|Q: How much power will the QBM Camshaft Timing Tool give me?A: QBM Camshaft Timing Tool is just that – a tool that allows you to adjust the camshafts to known values. The QBM Camshaft Timing Tool itself does not give any power increases, and QBM cannot guarantee power increases when using the QBM Camshaft Timing Tool. The engine’s power output is determined by the camshafts themselves; not by the QBM Camshaft Timing Tool. Changing the camshaft timing affects the power characteristics of the engine, sometimes in a positive way, sometimes in a negative way.
Q: Does the ECU interfere with the camshaft timing changes? Do I need to reset my ignition timing once I adjust the camshafts?
A: No. The QBM timing tool adjusts camshaft timing which is different from ignition timing. Base ignition timing is however referenced via the distributor pickup on the intake camshaft. So moving the intake camshaft will change base ignition timing in the short term. But as soon as the vehicle is started, the ECU will automatically reset the base timing back to what it should be. Therefore base ignition timing will remain unchanged.
Q: My car has variable valve timing (VVT). Will I be able to benefit from the QBM Camshaft Timing Tool?
A: On models with single VVT, only one camshaft is controlled by VVT – the other is not controlled by VVT and stays static. The static camshaft is the one that can benefit from the QBM Camshaft Timing Tool.
Q: Does the QBM Camshaft Timing Tool require me to remove or replace parts like the timing belt, water pump, camshafts, etc?
A: No, the ONLY part that gets temporarily removed is the plastic timing cover (held on by 1 bolt). Detailed installation instructions are included, and it takes less than 60 seconds to remove the plastic cover.
Q: What are the long term effects? Will there be more wear and tear on the engine?
A: There are absolutely no long term effects as long as your engine is in a good state of tune. Wear and tear on the engine won’t be any different than it normally would, regardless of what your camshaft timing is set to.
Q: Will I need a remap once I adjust the camshaft timing?
No. The QBM timing tool simply changes camshaft timing, not ignition timing. Camshaft timing controls when the intake valves open to let charge into the combustion chamber, and when the exhaust valves open to expel the spent gases.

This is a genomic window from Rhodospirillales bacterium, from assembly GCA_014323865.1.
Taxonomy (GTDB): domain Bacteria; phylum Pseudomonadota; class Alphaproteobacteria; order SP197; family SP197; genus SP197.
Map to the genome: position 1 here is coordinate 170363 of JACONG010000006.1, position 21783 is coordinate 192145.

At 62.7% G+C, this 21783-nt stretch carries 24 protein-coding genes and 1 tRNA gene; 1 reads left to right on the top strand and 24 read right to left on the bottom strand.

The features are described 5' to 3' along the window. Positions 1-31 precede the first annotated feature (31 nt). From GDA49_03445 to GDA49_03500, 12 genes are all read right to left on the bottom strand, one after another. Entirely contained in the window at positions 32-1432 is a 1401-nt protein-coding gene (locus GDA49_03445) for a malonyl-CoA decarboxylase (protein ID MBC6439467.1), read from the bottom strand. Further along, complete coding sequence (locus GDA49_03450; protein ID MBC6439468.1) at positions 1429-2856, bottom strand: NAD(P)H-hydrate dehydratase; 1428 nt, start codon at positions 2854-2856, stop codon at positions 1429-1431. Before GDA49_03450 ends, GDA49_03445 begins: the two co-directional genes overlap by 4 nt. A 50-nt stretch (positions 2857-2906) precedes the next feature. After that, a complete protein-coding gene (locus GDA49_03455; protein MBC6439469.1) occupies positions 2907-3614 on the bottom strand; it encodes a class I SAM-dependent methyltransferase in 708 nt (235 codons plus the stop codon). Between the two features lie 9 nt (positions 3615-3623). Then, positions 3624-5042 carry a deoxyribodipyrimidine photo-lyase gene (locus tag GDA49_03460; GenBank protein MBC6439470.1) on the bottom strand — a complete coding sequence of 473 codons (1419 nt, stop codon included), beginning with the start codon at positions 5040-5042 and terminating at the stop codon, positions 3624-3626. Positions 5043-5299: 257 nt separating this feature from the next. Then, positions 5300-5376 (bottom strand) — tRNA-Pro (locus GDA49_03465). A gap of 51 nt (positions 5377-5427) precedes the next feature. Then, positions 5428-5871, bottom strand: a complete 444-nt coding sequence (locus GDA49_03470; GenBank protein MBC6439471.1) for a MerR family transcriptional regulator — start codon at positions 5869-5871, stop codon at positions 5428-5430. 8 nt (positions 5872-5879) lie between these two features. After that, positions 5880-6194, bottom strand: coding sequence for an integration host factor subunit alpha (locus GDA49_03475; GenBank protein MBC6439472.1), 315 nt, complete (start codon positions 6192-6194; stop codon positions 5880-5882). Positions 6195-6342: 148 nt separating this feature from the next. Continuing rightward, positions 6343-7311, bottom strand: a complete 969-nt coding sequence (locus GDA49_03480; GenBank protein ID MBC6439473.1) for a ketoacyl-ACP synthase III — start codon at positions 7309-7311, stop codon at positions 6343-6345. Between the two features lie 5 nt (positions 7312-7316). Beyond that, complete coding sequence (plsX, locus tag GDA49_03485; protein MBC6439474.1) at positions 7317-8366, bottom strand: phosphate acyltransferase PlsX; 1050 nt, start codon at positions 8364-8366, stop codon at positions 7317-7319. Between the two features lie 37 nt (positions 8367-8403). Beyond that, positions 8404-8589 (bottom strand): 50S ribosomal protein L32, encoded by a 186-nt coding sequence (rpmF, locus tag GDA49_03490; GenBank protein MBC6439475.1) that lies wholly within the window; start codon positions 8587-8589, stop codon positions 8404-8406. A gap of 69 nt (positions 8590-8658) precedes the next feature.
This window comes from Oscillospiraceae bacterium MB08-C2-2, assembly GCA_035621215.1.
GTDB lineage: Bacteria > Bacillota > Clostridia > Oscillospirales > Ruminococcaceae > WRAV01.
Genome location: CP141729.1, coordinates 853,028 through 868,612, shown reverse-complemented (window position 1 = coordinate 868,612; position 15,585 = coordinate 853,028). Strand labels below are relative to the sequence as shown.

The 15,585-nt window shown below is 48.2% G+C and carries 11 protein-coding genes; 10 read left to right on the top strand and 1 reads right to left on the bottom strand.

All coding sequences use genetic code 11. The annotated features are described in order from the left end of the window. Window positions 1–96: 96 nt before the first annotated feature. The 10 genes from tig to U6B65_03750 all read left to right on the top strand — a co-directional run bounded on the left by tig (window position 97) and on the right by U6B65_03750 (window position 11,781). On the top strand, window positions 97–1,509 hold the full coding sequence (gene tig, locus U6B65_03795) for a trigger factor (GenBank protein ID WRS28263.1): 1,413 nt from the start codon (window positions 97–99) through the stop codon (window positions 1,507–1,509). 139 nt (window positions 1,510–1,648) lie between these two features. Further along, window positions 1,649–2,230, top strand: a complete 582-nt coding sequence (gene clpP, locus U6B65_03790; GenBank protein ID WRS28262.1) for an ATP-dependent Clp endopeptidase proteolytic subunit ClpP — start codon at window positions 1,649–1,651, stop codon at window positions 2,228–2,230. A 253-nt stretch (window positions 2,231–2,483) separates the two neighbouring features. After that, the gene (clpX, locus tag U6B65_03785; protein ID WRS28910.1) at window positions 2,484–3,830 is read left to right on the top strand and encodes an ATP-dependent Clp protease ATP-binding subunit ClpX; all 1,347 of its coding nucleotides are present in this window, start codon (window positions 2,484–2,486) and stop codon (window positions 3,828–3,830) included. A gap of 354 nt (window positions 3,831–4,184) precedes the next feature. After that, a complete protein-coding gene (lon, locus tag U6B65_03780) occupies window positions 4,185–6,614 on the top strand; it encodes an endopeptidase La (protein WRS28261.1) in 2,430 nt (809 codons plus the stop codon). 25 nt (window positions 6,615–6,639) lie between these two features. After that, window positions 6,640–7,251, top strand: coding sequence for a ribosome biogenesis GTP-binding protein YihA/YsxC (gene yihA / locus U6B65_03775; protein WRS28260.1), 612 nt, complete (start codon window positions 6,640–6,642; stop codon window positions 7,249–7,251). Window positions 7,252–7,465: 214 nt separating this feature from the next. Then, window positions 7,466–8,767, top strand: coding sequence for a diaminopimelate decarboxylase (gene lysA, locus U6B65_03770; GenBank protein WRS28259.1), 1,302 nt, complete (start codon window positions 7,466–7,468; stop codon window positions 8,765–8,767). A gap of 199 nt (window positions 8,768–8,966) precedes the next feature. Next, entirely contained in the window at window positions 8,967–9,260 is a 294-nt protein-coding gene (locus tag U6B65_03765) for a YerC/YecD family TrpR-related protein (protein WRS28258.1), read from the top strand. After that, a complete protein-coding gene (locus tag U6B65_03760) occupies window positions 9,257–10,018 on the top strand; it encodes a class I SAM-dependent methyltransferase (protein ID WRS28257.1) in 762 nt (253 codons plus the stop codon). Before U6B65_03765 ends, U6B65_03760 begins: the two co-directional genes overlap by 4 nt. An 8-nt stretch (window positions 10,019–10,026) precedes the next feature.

Q: What if I adjust the cams too much – can I damage my engine?
A: The camshaft gears are slotted from the factory (+/- 7.5 degrees), so Volvo intended the camshafts to be adjusted for various reasons. Volvo has already determined the “safe” adjustment range, and you cannot exceed that 7.5 degree safety factor. However, if you are using larger camshafts (NA cams) or have extreme engine modifications like a milled head or decked block, you should make small adjustments until you have determined the valve-piston clearance is not an issue.
Q: I have the following mods: ECU chip V, turbo upgrade W, air intake X, exhaust Y, downpipe Z. What should I set the camshaft gears to?
A: There is no one magical setting that is perfect for every engine. The idea behind using the QBM Camshaft Timing Tool is to determine the best camshaft timing for your vehicle based on whatever modifications you have. This can be performed a number of ways (dyno, G-Tech, drag racing, stopwatch) and is the best way to ensure optimal results on your vehicle. Detailed installation instructions are included, as well as “universal” settings and guidelines in the instructions. Those can be used to get you in the ballpark. In general you can gain low end power by advancing the camshafts, and top end power by retarding the camshafts.